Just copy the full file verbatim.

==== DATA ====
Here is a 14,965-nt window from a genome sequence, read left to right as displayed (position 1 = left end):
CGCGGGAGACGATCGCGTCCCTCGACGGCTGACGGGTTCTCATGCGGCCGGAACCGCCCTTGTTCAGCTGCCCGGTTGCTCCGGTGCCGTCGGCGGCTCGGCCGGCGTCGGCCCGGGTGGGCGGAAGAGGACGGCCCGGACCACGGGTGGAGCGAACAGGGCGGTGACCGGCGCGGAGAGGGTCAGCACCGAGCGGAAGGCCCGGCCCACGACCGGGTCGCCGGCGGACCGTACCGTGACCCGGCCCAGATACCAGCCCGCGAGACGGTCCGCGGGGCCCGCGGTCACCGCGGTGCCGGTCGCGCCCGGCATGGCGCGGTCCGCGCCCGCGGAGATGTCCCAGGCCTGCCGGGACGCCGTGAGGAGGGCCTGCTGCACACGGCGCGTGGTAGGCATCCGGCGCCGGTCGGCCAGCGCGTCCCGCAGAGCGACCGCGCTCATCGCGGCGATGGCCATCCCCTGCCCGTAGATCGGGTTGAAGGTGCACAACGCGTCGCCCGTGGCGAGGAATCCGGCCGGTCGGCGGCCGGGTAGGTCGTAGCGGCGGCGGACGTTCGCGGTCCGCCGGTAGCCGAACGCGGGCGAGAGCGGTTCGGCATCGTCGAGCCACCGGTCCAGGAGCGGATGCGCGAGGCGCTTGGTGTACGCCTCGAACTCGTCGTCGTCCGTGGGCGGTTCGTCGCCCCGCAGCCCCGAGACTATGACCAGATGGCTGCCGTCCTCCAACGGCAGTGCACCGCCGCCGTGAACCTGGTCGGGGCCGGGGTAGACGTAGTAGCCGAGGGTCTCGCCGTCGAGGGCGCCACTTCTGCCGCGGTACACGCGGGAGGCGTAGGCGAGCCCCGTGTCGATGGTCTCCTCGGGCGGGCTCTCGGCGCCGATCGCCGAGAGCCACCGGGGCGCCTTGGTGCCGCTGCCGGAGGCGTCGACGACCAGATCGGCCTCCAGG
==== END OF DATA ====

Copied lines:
Here is a 14,965-nt window from a genome sequence, read left to right as displayed (position 1 = left end):
CGCGGGAGACGATCGCGTCCCTCGACGGCTGACGGGTTCTCATGCGGCCGGAACCGCCCTTGTTCAGCTGCCCGGTTGCTCCGGTGCCGTCGGCGGCTCGGCCGGCGTCGGCCCGGGTGGGCGGAAGAGGACGGCCCGGACCACGGGTGGAGCGAACAGGGCGGTGACCGGCGCGGAGAGGGTCAGCACCGAGCGGAAGGCCCGGCCCACGACCGGGTCGCCGGCGGACCGTACCGTGACCCGGCCCAGATACCAGCCCGCGAGACGGTCCGCGGGGCCCGCGGTCACCGCGGTGCCGGTCGCGCCCGGCATGGCGCGGTCCGCGCCCGCGGAGATGTCCCAGGCCTGCCGGGACGCCGTGAGGAGGGCCTGCTGCACACGGCGCGTGGTAGGCATCCGGCGCCGGTCGGCCAGCGCGTCCCGCAGAGCGACCGCGCTCATCGCGGCGATGGCCATCCCCTGCCCGTAGATCGGGTTGAAGGTGCACAACGCGTCGCCCGTGGCGAGGAATCCGGCCGGTCGGCGGCCGGGTAGGTCGTAGCGGCGGCGGACGTTCGCGGTCCGCCGGTAGCCGAACGCGGGCGAGAGCGGTTCGGCATCGTCGAGCCACCGGTCCAGGAGCGGATGCGCGAGGCGCTTGGTGTACGCCTCGAACTCGTCGTCGTCCGTGGGCGGTTCGTCGCCCCGCAGCCCCGAGACTATGACCAGATGGCTGCCGTCCTCCAACGGCAGTGCACCGCCGCCGTGAACCTGGTCGGGGCCGGGGTAGACGTAGTAGCCGAGGGTCTCGCCGTCGAGGGCGCCACTTCTGCCGCGGTACACGCGGGAGGCGTAGGCGAGCCCCGTGTCGATGGTCTCCTCGGGCGGGCTCTCGGCGCCGATCGCCGAGAGCCACCGGGGCGCCTTGGTGCCGCTGCCGGAGGCGTCGACGACCAGATCGGCCTCCAGG